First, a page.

My quote:

REPEAT VISITORS?

‘I visited Adidas and Dell in Second Life, those were big budget, well- made stores, but I did everything I wanted to do there on my first visit. The second time I went back, nothing had changed, and I haven’t gone back since. This (sustainability) will be Tangs’ challenge - give me a reason to go back and spend.’

Second Life user Vanessa Tan

INSEAD in Second Life

May 20, 2008 1:30 AM

I paid a visit to INSEAD in Second Life. It is cool that my business school has a campus there and is using it for real lessons. This is because we are an international school, with campuses in Europe (France), Asia (Singapore), with alliances in China (Tsinghua) and a centre in Abu Dhabi, along with the exchange programme in the US (Wharton). Thus, classes and projects may be conducted in different continents. Second Life is a great medium to facilitate such collaborations.

Unlike my previous attempt last year to visit the Campus, my Avatar didn’t bounce off an invisible wall. This time I managed to join the INSEAD group and accessed the entire island without a hitch. Here are some of the better photos:

INSEAD in Second Life_024 The main classroom.

INSEAD in Second Life_027 Sitting on a carpet, hovering above the beach.

I had an intelligible conversation with the INSEAD chatbot, which I mistook for a real Avatar initially! He managed to understand that I was going to INSEAD, and congratulated me. See our dialogue at the bottom left corner:

INSEAD in Second Life_017

What a pretty discussion area! This was in the lush garden outside the building.

INSEAD in Second Life_013

Last but not least (except in terms of the amount of clothes), check out my INSEAD bikini! You can windsurf, surf, float, tread water, lounge about on deckchairs… now if only we had a Mediterranean island all to ourselves! (I say it’s Mediterranean because the waters are so blue)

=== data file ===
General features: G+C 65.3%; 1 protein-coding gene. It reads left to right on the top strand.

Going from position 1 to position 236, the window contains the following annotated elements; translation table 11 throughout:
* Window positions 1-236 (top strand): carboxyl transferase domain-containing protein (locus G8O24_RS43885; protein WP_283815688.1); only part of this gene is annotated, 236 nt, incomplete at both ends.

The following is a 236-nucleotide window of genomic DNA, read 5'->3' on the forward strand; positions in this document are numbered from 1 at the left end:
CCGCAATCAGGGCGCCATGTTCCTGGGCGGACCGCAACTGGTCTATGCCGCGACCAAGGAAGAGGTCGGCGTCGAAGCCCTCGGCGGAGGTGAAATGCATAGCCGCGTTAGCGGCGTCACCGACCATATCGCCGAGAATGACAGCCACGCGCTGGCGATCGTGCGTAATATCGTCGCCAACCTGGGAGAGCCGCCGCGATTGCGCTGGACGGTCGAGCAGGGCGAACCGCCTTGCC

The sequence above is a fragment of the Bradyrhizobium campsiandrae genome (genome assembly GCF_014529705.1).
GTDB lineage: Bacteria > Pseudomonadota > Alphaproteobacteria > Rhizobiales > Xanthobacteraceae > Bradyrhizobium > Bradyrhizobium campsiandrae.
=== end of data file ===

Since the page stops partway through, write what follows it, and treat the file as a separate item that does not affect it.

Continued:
Check out my INSEAD bikini!

As mentioned earlier, I was stuck in Second Life limbo after cancelling my credit card details as I didn’t want to continue being a premium member. However they locked me out of Second Life entirely, saying I had to pay them the renewal fee, which I had opted to pay annually.

I couldn’t even downgrade my account until I entered my card details which would result in an automatic payment - which I didn’t want!

So I wrote in. I have to commend Linden Labs for the quick reply to my query, but this situation sounds silly. Read this (I have [deleted] some parts due to privacy issues):

Hello Vantan,

Thankyou for contacting Linden Lab support regarding the issue of wanting to downgrade your account.

I will be able to help you downgrade your account to a basic account but this is not going prevent you having to pay the your annual fee.

Due to our policy, you will still have to pay the $72 because you did not cancel premium membership before your account fees were due.

I am sorry if this causes any inconvenience but it is company policy.

[Security verification questions deleted]

If you can provide me with the above information then I can downgrade your account for you.

If you have any further questions you can contact myself or one of my colleagues.

Regards, [name deleted] Linden Lab support

So this is a warning to the rest of you on paid accounts who are also thinking of downgrading to Basic membership - remember to downgrade your account before cancelling your credit card details!

At this rate I might as well renew my membership for one year! What the heck. I’ll just get lots of Linden pocket money.

SL account disabled!

November 8, 2007 10:40 PM